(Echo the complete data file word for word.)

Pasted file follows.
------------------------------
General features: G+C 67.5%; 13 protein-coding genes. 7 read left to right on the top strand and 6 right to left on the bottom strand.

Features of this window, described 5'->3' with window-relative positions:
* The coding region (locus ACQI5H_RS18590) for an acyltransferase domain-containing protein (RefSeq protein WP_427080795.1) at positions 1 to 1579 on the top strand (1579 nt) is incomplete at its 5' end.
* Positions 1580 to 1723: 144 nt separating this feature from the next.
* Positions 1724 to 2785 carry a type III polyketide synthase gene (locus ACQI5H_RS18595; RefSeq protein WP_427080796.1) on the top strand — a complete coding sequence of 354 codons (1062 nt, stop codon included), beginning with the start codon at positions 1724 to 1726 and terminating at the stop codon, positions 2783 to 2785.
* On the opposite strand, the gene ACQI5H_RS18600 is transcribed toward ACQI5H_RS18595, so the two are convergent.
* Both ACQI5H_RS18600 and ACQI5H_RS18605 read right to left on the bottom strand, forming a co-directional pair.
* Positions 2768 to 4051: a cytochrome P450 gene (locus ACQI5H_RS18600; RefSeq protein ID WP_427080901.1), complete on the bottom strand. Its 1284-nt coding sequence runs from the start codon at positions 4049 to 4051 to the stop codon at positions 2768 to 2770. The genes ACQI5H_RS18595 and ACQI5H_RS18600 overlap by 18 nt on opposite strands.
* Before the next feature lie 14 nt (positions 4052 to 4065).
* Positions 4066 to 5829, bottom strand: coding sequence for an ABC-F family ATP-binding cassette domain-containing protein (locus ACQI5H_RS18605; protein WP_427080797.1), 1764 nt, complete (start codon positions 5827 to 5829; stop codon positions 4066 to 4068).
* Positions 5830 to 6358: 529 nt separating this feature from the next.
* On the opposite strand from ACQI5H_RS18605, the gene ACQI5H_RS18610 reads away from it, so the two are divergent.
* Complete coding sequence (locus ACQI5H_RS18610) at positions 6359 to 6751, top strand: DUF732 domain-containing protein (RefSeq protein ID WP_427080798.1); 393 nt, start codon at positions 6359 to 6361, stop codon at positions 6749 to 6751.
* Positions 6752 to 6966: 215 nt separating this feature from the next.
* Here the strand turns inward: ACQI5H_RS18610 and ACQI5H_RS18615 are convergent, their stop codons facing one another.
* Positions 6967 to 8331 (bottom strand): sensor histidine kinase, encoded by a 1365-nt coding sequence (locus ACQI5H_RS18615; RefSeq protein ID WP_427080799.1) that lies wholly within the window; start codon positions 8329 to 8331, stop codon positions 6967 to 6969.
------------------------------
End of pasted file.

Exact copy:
General features: G+C 67.5%; 13 protein-coding genes. 7 read left to right on the top strand and 6 right to left on the bottom strand.

Features of this window, described 5'->3' with window-relative positions:
* The coding region (locus ACQI5H_RS18590) for an acyltransferase domain-containing protein (RefSeq protein WP_427080795.1) at positions 1 to 1579 on the top strand (1579 nt) is incomplete at its 5' end.
* Positions 1580 to 1723: 144 nt separating this feature from the next.
* Positions 1724 to 2785 carry a type III polyketide synthase gene (locus ACQI5H_RS18595; RefSeq protein WP_427080796.1) on the top strand — a complete coding sequence of 354 codons (1062 nt, stop codon included), beginning with the start codon at positions 1724 to 1726 and terminating at the stop codon, positions 2783 to 2785.
* On the opposite strand, the gene ACQI5H_RS18600 is transcribed toward ACQI5H_RS18595, so the two are convergent.
* Both ACQI5H_RS18600 and ACQI5H_RS18605 read right to left on the bottom strand, forming a co-directional pair.
* Positions 2768 to 4051: a cytochrome P450 gene (locus ACQI5H_RS18600; RefSeq protein ID WP_427080901.1), complete on the bottom strand. Its 1284-nt coding sequence runs from the start codon at positions 4049 to 4051 to the stop codon at positions 2768 to 2770. The genes ACQI5H_RS18595 and ACQI5H_RS18600 overlap by 18 nt on opposite strands.
* Before the next feature lie 14 nt (positions 4052 to 4065).
* Positions 4066 to 5829, bottom strand: coding sequence for an ABC-F family ATP-binding cassette domain-containing protein (locus ACQI5H_RS18605; protein WP_427080797.1), 1764 nt, complete (start codon positions 5827 to 5829; stop codon positions 4066 to 4068).
* Positions 5830 to 6358: 529 nt separating this feature from the next.
* On the opposite strand from ACQI5H_RS18605, the gene ACQI5H_RS18610 reads away from it, so the two are divergent.
* Complete coding sequence (locus ACQI5H_RS18610) at positions 6359 to 6751, top strand: DUF732 domain-containing protein (RefSeq protein ID WP_427080798.1); 393 nt, start codon at positions 6359 to 6361, stop codon at positions 6749 to 6751.
* Positions 6752 to 6966: 215 nt separating this feature from the next.
* Here the strand turns inward: ACQI5H_RS18610 and ACQI5H_RS18615 are convergent, their stop codons facing one another.
* Positions 6967 to 8331 (bottom strand): sensor histidine kinase, encoded by a 1365-nt coding sequence (locus ACQI5H_RS18615; RefSeq protein ID WP_427080799.1) that lies wholly within the window; start codon positions 8329 to 8331, stop codon positions 6967 to 6969.